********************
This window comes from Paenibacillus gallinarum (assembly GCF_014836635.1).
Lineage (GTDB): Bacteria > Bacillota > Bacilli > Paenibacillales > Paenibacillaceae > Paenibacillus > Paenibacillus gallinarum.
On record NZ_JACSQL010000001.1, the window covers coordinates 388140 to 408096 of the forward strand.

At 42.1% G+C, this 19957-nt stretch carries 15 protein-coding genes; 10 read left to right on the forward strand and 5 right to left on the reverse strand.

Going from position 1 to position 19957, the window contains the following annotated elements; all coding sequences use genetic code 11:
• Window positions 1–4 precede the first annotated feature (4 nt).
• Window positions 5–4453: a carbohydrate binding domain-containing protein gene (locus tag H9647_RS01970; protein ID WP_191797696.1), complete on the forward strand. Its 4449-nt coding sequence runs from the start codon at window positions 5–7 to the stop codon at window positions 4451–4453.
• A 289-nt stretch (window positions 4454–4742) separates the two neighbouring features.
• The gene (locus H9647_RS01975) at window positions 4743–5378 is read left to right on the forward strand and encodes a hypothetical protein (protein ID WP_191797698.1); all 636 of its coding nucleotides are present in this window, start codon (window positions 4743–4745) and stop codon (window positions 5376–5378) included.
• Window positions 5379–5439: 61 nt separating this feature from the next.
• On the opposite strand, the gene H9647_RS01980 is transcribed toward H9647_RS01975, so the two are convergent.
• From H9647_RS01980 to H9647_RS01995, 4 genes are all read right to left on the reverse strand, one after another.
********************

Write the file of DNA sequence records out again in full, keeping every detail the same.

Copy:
This window comes from Paenibacillus gallinarum (assembly GCF_014836635.1).
Lineage (GTDB): Bacteria > Bacillota > Bacilli > Paenibacillales > Paenibacillaceae > Paenibacillus > Paenibacillus gallinarum.
On record NZ_JACSQL010000001.1, the window covers coordinates 388140 to 408096 of the forward strand.

At 42.1% G+C, this 19957-nt stretch carries 15 protein-coding genes; 10 read left to right on the forward strand and 5 right to left on the reverse strand.

Going from position 1 to position 19957, the window contains the following annotated elements; all coding sequences use genetic code 11:
• Window positions 1–4 precede the first annotated feature (4 nt).
• Window positions 5–4453: a carbohydrate binding domain-containing protein gene (locus tag H9647_RS01970; protein ID WP_191797696.1), complete on the forward strand. Its 4449-nt coding sequence runs from the start codon at window positions 5–7 to the stop codon at window positions 4451–4453.
• A 289-nt stretch (window positions 4454–4742) separates the two neighbouring features.
• The gene (locus H9647_RS01975) at window positions 4743–5378 is read left to right on the forward strand and encodes a hypothetical protein (protein ID WP_191797698.1); all 636 of its coding nucleotides are present in this window, start codon (window positions 4743–4745) and stop codon (window positions 5376–5378) included.
• Window positions 5379–5439: 61 nt separating this feature from the next.
• On the opposite strand, the gene H9647_RS01980 is transcribed toward H9647_RS01975, so the two are convergent.
• From H9647_RS01980 to H9647_RS01995, 4 genes are all read right to left on the reverse strand, one after another.